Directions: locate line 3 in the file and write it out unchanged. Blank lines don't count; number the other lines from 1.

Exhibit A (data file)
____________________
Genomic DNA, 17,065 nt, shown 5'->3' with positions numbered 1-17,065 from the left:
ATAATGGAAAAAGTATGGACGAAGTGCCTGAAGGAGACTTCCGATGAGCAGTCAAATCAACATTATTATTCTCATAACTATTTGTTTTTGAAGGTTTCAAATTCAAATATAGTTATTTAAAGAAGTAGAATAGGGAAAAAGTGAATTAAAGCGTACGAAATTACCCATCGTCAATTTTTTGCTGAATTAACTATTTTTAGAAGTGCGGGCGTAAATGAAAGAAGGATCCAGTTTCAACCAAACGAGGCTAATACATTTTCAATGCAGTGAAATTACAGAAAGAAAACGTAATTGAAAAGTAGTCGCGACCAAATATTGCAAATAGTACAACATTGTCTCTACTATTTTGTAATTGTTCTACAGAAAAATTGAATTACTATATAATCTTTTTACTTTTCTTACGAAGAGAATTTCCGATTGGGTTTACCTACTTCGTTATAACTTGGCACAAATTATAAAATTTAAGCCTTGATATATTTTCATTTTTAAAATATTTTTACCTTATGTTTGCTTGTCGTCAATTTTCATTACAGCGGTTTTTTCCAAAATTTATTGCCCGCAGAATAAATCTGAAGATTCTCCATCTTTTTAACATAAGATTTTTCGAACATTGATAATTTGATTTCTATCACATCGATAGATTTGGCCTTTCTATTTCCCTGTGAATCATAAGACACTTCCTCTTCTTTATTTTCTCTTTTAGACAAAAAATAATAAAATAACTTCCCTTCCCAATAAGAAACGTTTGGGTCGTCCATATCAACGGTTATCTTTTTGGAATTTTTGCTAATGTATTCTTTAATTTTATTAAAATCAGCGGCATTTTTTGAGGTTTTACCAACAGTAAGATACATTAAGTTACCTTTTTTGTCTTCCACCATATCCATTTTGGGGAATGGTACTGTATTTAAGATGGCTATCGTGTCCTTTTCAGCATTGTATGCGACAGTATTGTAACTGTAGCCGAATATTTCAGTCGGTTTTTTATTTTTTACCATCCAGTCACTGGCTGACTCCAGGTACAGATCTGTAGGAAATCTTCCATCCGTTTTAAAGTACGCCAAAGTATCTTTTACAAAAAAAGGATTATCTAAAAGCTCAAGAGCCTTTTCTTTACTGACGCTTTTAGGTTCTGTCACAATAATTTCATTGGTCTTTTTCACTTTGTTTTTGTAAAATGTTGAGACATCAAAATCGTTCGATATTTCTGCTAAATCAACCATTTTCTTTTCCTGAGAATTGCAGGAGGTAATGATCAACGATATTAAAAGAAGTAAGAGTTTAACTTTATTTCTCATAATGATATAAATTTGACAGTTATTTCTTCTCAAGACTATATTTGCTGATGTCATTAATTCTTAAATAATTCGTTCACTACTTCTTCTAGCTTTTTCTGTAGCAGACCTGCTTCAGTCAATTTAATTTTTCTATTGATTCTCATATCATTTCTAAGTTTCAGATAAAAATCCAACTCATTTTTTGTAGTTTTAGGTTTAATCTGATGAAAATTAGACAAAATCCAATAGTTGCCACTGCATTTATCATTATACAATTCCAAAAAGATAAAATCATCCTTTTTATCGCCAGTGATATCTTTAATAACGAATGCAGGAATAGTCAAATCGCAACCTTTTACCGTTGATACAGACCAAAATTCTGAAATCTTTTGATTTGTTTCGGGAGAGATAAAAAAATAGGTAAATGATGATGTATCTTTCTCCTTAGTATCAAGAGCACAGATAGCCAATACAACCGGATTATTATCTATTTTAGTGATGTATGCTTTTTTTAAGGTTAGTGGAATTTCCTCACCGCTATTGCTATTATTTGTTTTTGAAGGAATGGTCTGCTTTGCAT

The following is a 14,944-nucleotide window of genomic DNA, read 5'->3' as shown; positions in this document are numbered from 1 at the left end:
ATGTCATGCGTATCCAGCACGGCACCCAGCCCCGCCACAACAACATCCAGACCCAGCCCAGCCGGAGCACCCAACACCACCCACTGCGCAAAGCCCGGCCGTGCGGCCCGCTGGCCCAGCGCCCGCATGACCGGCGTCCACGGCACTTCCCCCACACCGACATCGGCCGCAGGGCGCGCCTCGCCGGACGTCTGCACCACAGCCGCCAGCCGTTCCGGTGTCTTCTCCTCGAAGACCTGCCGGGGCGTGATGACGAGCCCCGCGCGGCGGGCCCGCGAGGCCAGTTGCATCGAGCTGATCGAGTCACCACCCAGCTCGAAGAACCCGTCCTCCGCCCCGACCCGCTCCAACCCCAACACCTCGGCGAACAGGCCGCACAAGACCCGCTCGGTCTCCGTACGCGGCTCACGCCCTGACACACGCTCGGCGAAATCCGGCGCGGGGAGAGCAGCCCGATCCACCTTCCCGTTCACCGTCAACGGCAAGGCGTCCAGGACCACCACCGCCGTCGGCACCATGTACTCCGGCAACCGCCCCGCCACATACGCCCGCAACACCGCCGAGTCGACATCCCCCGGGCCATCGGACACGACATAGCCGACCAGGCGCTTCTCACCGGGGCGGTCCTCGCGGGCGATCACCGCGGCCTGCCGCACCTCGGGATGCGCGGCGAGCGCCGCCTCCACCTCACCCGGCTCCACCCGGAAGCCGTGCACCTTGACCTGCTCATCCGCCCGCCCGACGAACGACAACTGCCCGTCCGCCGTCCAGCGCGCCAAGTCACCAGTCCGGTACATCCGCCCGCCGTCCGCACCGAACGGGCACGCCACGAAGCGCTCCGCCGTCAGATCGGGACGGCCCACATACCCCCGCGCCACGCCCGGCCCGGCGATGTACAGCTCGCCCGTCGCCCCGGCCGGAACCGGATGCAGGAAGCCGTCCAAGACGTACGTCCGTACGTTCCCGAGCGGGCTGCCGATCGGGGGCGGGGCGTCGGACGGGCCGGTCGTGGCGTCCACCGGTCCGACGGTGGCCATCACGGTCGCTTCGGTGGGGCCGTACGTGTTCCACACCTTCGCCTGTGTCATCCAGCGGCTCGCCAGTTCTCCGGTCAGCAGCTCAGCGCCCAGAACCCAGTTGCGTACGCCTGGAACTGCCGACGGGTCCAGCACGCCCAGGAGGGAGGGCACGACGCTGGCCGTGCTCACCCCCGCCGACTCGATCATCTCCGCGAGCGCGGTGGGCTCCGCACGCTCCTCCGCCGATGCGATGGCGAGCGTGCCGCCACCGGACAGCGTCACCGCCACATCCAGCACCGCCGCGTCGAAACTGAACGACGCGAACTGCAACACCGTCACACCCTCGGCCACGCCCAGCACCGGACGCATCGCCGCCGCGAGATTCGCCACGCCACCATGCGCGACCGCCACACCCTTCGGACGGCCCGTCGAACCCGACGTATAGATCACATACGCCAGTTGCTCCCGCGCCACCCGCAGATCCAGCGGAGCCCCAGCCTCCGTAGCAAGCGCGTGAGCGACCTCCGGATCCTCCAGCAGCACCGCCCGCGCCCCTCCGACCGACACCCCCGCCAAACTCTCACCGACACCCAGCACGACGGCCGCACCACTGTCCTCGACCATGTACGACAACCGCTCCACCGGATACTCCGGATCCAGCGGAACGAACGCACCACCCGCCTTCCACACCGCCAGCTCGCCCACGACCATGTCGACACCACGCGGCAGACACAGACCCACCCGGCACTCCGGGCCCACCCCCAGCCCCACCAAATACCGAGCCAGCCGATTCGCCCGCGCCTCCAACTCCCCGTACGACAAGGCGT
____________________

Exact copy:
The following is a 14,944-nucleotide window of genomic DNA, read 5'->3' as shown; positions in this document are numbered from 1 at the left end: